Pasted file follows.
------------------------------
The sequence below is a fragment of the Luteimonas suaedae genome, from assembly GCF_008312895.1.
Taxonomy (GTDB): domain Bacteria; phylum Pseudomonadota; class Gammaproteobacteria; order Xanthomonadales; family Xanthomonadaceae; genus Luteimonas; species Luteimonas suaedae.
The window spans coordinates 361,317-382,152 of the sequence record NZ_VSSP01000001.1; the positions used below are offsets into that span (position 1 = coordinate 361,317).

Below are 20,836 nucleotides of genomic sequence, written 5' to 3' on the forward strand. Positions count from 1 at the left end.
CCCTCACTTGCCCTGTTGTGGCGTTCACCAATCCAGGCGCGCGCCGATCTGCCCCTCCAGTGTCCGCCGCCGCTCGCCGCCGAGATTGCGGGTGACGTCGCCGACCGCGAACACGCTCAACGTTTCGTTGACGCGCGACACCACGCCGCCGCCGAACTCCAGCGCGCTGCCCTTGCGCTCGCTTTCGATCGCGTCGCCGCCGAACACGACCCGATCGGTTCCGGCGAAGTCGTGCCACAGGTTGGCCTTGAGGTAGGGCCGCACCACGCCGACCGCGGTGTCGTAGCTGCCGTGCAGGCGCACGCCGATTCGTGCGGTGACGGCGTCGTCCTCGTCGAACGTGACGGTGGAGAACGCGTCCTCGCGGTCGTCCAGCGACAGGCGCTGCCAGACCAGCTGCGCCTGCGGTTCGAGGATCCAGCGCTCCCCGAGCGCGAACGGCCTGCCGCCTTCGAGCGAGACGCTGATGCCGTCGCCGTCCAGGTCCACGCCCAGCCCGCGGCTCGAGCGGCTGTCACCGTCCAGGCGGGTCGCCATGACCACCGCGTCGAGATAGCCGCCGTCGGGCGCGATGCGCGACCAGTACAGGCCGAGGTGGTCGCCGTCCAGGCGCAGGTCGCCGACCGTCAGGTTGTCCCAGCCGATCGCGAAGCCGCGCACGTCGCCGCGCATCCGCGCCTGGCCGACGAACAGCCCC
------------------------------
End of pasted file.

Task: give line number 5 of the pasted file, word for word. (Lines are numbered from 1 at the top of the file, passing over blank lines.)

CCCTCACTTGCCCTGTTGTGGCGTTCACCAATCCAGGCGCGCGCCGATCTGCCCCTCCAGTGTCCGCCGCCGCTCGCCGCCGAGATTGCGGGTGACGTCGCCGACCGCGAACACGCTCAACGTTTCGTTGACGCGCGACACCACGCCGCCGCCGAACTCCAGCGCGCTGCCCTTGCGCTCGCTTTCGATCGCGTCGCCGCCGAACACGACCCGATCGGTTCCGGCGAAGTCGTGCCACAGGTTGGCCTTGAGGTAGGGCCGCACCACGCCGACCGCGGTGTCGTAGCTGCCGTGCAGGCGCACGCCGATTCGTGCGGTGACGGCGTCGTCCTCGTCGAACGTGACGGTGGAGAACGCGTCCTCGCGGTCGTCCAGCGACAGGCGCTGCCAGACCAGCTGCGCCTGCGGTTCGAGGATCCAGCGCTCCCCGAGCGCGAACGGCCTGCCGCCTTCGAGCGAGACGCTGATGCCGTCGCCGTCCAGGTCCACGCCCAGCCCGCGGCTCGAGCGGCTGTCACCGTCCAGGCGGGTCGCCATGACCACCGCGTCGAGATAGCCGCCGTCGGGCGCGATGCGCGACCAGTACAGGCCGAGGTGGTCGCCGTCCAGGCGCAGGTCGCCGACCGTCAGGTTGTCCCAGCCGATCGCGAAGCCGCGCACGTCGCCGCGCATCCGCGCCTGGCCGACGAACAGCCCC